It's the time of year for our annual visit to the site of the Battle of the Boar's Head and Richebourg St. Vaast - see my blog last June/July for more background
This year Colin and Richard came along, so we started by visiting the Canadian Memorial at Vimy Ridge, a very special place and a spectacularly beautiful monument
It's better still if there is some weather to dramatise the pictures, and it obliged last Friday
According to the local newspaper the mining area around Lens has been made a special UNESCO heritage site - presume that includes the slag heaps in the background. I can speak for the ones near Valenciennes ( and at Fowlmead) as being good for Butterflies and Dragonflies from personal experience
It really is a special memorial, and a new visitor centre there has recently opened - we shall visit it next time around without doubt, it has very good reports.
Saturday morning we went to Wipers for a look at the recently re-opened Flanders Fields museum in the Cloth Hall, discovering it to be superb and completely unlike the prevous incarnation, which was good enough too, another highly recommended place. Me and Colin slogged up the two hundred and something steps to the belfry - wow, what a view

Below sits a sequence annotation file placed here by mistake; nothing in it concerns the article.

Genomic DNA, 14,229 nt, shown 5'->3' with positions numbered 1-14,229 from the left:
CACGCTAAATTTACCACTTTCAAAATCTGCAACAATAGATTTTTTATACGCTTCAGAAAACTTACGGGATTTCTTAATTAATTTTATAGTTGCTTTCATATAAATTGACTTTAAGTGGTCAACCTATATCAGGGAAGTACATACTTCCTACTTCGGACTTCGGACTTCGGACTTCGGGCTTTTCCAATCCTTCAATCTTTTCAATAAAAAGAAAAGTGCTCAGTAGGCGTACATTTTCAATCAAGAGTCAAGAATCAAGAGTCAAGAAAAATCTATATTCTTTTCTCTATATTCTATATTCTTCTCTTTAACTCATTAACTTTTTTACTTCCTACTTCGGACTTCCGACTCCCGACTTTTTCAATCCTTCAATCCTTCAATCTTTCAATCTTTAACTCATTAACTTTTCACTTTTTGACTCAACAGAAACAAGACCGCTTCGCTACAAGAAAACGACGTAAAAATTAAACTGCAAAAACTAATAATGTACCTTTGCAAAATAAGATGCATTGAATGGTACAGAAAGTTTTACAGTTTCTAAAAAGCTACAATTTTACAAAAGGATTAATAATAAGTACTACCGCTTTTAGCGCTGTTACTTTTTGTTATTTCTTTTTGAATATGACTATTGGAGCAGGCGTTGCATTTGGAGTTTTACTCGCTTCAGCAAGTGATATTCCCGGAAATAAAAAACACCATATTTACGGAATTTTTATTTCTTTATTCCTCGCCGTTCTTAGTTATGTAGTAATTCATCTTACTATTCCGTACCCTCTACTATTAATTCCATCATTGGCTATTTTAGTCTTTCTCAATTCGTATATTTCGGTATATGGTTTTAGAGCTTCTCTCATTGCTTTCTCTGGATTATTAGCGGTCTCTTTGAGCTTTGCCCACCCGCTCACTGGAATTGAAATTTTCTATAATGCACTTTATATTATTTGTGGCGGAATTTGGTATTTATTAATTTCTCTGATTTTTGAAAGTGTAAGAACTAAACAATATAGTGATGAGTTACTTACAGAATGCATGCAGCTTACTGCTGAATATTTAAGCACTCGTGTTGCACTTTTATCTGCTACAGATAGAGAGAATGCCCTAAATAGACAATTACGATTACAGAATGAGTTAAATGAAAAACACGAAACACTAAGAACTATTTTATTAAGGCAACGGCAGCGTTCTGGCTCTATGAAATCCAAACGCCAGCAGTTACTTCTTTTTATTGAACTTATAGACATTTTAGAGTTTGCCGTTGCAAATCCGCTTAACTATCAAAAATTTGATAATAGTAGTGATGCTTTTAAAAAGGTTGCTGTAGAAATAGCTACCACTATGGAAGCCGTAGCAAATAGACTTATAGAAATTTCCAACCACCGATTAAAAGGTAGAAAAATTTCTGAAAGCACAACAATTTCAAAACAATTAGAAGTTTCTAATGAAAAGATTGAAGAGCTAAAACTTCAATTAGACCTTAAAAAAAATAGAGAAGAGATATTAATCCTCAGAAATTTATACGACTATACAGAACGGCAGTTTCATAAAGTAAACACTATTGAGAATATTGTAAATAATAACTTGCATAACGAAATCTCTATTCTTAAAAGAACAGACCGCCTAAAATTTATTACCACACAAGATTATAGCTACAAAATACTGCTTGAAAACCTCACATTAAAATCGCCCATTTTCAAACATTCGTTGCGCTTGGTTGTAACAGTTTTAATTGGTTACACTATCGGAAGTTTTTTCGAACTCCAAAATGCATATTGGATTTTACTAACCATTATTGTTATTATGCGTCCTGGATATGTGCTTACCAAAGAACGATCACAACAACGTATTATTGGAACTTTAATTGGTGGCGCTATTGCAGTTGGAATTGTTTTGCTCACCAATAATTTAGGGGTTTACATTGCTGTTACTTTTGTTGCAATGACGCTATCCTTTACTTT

An unusual view of the Menin Gate, and no, we didn't stay for last post - the ONLY time to experience that is on a cold and wet winter weekday evening when for me the ceremony is overwhelming in simplicity and sadness
Finally, and very sadly, when we got to Richebourg Saturday afternoon we learned that the driving force behind the British involvement in the commemoration, and the man who finally after 90 or so years finally got recognition for the Battle of the Boars Head, John Baines, had passed away only on Thursday after a long illness which he courageously fought while completing his book about the Battle. Even so his comrades from the Royal Sussex Living History Group bravely went ahead with their involvement, as this picture shows